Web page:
Putting the University of Calgary on the international map

By Ramesh Joshi, Professor Emeritus of Civil Engineering

This just to make an attempt to let you know about a small contribution this old man made to put the University of Calgary on the International map.

I joined the academic ranks in 1977, when the University of Calgary was in its juvenile state and under the shadow of its mother University to the north in Edmonton. At the time, the oil industry as well as Alberta Government were making serious attempts to extract oil from a new and uncharted source -- the Tar Sands, now called Oil Sands for environmental or political reasons. This unconventional source of oil required large mining operations, as well as the handling of billions of liters of waste water and sludge that was generated by the hot water process of treatment of Tar Sands to separate tar from the mined sand and refine it into pump-able fluid to be sent to the refineries south of the border.

The Geotechnical Engineering dealing with mining of tar sands, foundations of ultra-heavy equipment, and storage of vast amounts of tar sand sludge related to the new venture required research in academic institutions and in the field. The power needed for the vast oil sands projects also increased the demand for energy, which made the research so urgent.

When I arrived at the U of C, there was just one academic in the area of Geotechnical discipline in the department of Civil Engineering. There was no graduate studies program either. Most academic research funding was diverted towards the mother institution in Edmonton.

I not only started the graduate studies program in the area of Geotechnical Engineering but specifically in the area of handling and storage and also the utilization of waste materials generated from Power Plants and Tar Sands. I was the first one to come up with the concept of solidifying the Tar Sand Sludge and utilizing it for road construction and reclamation of vast mining pits. Under my tutelage, graduate student Mr. Brahm Prasad produced a thesis on Bitumen Recovery and Tar Sand Sludge solidification in 1982-83.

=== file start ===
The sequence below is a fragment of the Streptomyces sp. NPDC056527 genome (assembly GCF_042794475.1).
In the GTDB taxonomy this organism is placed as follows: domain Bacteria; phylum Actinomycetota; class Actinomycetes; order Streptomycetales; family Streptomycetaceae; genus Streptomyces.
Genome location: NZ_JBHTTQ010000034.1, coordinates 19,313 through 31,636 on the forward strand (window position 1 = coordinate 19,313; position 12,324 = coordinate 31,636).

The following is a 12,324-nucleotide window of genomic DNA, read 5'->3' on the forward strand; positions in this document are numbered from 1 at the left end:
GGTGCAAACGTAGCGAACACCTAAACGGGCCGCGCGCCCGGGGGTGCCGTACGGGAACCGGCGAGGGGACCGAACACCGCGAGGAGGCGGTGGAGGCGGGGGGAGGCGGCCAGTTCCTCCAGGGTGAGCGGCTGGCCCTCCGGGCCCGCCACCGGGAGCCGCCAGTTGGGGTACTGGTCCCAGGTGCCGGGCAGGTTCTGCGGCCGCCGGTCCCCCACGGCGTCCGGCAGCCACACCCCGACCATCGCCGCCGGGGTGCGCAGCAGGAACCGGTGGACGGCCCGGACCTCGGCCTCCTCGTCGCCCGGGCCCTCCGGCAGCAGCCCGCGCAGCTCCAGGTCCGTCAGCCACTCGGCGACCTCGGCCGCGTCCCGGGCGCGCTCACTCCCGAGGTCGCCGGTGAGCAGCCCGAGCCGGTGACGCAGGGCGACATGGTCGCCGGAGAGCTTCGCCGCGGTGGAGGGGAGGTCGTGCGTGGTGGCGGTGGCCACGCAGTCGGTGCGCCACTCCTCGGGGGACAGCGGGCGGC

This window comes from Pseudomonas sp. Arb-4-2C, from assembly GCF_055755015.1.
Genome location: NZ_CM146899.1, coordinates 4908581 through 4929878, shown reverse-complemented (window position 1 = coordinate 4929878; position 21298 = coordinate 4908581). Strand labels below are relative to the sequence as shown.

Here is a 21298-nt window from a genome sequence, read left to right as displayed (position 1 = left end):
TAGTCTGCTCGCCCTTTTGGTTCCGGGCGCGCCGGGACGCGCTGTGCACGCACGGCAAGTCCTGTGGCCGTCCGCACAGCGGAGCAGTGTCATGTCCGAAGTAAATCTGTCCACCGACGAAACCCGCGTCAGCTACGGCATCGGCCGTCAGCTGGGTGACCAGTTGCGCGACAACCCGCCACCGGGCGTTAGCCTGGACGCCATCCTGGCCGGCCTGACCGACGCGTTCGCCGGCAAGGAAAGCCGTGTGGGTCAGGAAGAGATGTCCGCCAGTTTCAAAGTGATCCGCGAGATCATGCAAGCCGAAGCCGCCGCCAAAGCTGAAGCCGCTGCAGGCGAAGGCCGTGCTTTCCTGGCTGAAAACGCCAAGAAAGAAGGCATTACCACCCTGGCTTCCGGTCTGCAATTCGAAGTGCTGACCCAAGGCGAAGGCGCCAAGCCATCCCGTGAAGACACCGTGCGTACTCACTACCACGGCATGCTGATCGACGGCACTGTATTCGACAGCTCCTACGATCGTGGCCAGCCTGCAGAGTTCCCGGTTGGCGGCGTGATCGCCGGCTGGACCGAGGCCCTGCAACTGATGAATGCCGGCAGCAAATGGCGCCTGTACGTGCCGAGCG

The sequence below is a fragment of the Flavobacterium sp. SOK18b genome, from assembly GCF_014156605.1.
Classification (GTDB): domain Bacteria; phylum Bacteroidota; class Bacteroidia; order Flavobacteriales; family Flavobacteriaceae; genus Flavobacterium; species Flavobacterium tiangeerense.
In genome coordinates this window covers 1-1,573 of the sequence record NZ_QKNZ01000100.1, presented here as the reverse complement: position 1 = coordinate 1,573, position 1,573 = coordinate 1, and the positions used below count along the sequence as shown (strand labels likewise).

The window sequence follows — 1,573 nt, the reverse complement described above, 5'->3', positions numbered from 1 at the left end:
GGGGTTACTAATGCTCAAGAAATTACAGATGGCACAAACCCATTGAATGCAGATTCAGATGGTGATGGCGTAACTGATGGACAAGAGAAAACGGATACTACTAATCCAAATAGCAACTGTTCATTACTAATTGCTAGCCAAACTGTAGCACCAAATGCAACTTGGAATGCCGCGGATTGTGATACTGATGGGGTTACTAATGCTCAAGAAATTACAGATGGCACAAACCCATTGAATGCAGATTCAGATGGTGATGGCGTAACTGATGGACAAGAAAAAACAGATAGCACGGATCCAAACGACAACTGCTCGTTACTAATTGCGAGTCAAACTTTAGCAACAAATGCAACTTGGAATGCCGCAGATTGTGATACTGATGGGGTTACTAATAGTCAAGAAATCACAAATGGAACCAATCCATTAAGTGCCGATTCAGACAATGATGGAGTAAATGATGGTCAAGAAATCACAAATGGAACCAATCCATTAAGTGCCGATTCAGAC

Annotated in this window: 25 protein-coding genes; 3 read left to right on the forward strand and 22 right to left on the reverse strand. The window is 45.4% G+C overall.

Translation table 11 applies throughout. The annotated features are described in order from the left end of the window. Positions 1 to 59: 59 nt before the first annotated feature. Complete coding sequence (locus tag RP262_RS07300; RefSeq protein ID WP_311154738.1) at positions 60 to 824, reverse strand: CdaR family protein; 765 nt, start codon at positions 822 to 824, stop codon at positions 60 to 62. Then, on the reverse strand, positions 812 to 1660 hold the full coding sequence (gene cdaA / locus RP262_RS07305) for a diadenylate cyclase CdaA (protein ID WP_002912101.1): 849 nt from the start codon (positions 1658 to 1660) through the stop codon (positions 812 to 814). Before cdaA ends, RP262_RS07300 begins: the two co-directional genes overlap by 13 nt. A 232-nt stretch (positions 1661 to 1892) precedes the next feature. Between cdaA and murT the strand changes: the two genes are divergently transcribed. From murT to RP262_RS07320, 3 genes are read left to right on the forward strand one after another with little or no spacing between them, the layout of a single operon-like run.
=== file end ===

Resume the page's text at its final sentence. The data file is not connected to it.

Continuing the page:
The thesis and reports produced on the subject have since then been used by the industry and consultants, alas without crediting the University of Calgary. The process of centrifuging for solidification and stabilization of the sludge by adding a small amount of lime was approved for patenting, but in the end the University lost the race. Centrifuging is finally being used by the industry after 30 years. Likewise, research efforts with other colleagues and graduate students at the U of C have increased the use of fly ash to replace cement in concrete from about 10% to as much as 50% and the total usage of fly ash from approximately 10,000 tonnes to over 1,500,0000 tonnes per year.